Tag Archives: John Hairr

Halloween in North Carolina, Day #8: Monsters of North Carolina (2013)


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Hairr, John. Monsters of North Carolina: Mysterious Creatures of the Tar Heel State. Stackpole Books, 2013.


The Gallinipper (Lillington, NC writer and popular historian John Hairr confidently tells us in Monsters of North Carolina) does not really exist. Neither does the Ro-tay-yo of Tuscarora legend nor the U’la’gu’ of Cherokee myth (and cringeworthy Saturday night Syfy flicks). Mosquitoes and yellow jackets don’t really get all that big, and aren’t really all that dangerous.

Ha. Joke’s on him this summer. Hope he’s doing okay post-Hurricane Flo.

Monsters of North Carolina is part of a series (by different authors) that covers monster stories from different states. This is more of a cryptozoological study of North Carolina than one that tells ghost stories. There are someĀ spiritsĀ in there, as well as folk tales about Bigfoot and ridiculously large and mythical creatures, but it’s mostly about how weird the wildlife can get here in NC. And it can get pretty weird. So, it’s somewhat misleading in that respect. The “monsters” in this book are considerably more solid than most of the rest of the entries this month.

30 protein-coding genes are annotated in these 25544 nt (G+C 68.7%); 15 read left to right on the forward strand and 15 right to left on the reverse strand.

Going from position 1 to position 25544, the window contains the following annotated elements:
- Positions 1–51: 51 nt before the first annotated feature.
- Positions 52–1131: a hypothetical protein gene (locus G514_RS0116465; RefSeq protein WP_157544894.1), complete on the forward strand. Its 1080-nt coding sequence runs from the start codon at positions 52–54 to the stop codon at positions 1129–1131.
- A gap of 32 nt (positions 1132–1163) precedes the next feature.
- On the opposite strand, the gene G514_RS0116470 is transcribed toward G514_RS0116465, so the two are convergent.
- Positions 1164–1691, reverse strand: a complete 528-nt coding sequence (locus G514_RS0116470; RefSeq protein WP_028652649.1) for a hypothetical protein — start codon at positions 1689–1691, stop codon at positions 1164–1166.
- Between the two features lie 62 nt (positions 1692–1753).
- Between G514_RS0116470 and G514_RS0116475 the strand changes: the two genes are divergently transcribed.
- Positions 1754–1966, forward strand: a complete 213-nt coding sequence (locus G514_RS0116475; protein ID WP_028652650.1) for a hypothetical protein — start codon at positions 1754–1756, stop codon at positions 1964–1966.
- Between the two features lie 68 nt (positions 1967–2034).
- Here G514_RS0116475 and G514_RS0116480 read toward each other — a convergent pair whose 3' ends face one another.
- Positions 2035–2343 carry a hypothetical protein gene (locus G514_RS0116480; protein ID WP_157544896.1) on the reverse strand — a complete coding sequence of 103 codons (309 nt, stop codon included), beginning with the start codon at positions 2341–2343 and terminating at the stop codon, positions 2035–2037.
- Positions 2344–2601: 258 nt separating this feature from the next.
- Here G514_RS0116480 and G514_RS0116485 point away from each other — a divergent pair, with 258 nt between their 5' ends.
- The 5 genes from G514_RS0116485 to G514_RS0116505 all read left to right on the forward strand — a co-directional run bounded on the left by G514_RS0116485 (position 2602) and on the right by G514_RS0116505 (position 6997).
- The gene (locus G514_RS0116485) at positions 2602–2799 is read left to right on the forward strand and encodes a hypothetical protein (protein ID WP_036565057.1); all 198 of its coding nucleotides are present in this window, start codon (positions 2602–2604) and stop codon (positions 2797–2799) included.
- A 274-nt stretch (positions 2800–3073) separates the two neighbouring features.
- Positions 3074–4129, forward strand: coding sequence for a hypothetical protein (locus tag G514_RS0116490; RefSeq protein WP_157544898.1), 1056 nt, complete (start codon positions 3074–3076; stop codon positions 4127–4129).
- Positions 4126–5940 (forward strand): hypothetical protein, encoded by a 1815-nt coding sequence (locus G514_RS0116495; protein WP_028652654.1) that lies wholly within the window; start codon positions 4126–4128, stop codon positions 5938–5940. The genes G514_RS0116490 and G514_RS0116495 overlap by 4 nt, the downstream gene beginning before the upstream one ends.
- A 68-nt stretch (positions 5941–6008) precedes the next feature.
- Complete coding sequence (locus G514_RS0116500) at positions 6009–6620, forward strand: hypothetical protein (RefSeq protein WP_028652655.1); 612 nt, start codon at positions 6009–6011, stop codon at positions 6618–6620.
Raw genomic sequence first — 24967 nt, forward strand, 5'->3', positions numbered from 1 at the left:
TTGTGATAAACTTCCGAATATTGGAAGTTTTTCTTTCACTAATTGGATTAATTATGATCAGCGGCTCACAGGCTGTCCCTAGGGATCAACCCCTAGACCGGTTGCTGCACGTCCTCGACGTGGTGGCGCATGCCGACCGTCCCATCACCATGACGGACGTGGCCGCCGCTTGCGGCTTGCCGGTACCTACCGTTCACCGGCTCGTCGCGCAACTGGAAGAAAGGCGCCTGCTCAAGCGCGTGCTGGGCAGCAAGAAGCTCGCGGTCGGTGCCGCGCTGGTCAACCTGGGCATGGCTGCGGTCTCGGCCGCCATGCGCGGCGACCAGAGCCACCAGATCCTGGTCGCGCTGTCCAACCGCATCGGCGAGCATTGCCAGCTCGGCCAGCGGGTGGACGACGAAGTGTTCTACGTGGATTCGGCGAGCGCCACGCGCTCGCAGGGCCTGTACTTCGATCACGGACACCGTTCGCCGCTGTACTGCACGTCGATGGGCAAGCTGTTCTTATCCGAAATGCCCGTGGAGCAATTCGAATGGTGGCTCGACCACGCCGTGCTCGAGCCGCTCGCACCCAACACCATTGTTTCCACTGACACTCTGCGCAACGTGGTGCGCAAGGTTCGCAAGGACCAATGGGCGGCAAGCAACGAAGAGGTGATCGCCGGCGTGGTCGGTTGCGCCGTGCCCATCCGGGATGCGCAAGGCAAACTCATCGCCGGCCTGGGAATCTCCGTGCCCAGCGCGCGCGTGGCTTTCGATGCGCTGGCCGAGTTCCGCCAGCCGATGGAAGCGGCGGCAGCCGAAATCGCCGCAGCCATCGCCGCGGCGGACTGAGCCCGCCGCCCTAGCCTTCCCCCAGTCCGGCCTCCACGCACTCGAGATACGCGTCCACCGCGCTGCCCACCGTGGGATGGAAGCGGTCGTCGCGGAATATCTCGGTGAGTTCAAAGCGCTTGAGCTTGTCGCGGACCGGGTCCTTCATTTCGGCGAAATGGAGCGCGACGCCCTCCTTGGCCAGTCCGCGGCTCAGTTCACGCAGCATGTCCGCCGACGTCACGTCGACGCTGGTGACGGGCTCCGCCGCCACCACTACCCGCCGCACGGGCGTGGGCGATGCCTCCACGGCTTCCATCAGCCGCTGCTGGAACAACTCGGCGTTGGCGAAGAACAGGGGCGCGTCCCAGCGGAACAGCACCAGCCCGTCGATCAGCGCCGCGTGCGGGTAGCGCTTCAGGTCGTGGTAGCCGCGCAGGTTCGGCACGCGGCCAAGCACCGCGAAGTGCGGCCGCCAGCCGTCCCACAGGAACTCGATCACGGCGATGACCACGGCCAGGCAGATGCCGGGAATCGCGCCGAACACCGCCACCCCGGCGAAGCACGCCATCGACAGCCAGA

On the plus side, Hairr gives lots of facts and figures, researches the background of these tall tales, and even cites his sources. So, there’s that and that’s not small in the telling of popular campfire tales, where you often can’t get a confirmed date for events in the story, even down to the right century.

Some of the chapters are more tedious than others. Hairr gives lots of examples, but they aren’t always in a coherent order and his storytelling voice can get dry. It took me a good, long while to work through the first chapter on Bigfoot, largely because I don’t really care about Bigfoot. The chapter on insects was also dull. The Gallinipper should be a funny and rousing tale, but for some reason (maybe Hairr’s skepticism), it didn’t catch fire.

A lot better are the chapters on cougars, escaped zoo and circus animals, and snakes, which make rural North Carolina nights sound perilous indeed! You’re probably thinking of exotic snakes like boas and anacondas. But they can’t survive long this far north (not yet, anyway). Nope, we are mostly talking about rattlesnakes. Really, really, really big rattlesnakes.

Also, lake monsters. And I don’t just mean the killer fish.

I think my favorite chapter was the one on coastal sea monsters. With the Gulf Stream and the Continental Shelf right off the Outer Banks, leading to unexplored deeps, a whole lot of weird goes swimming past our shores. My biggest problem with it was that it was the last one and it was too short. Hairr does some fine speculation about possible species, even for the stranger tales.

I also appreciated the long and detailed bibliography he provides at the end. It makes my research so much easier. Wish more writers did that (side-eyeing you, Nancy Roberts).


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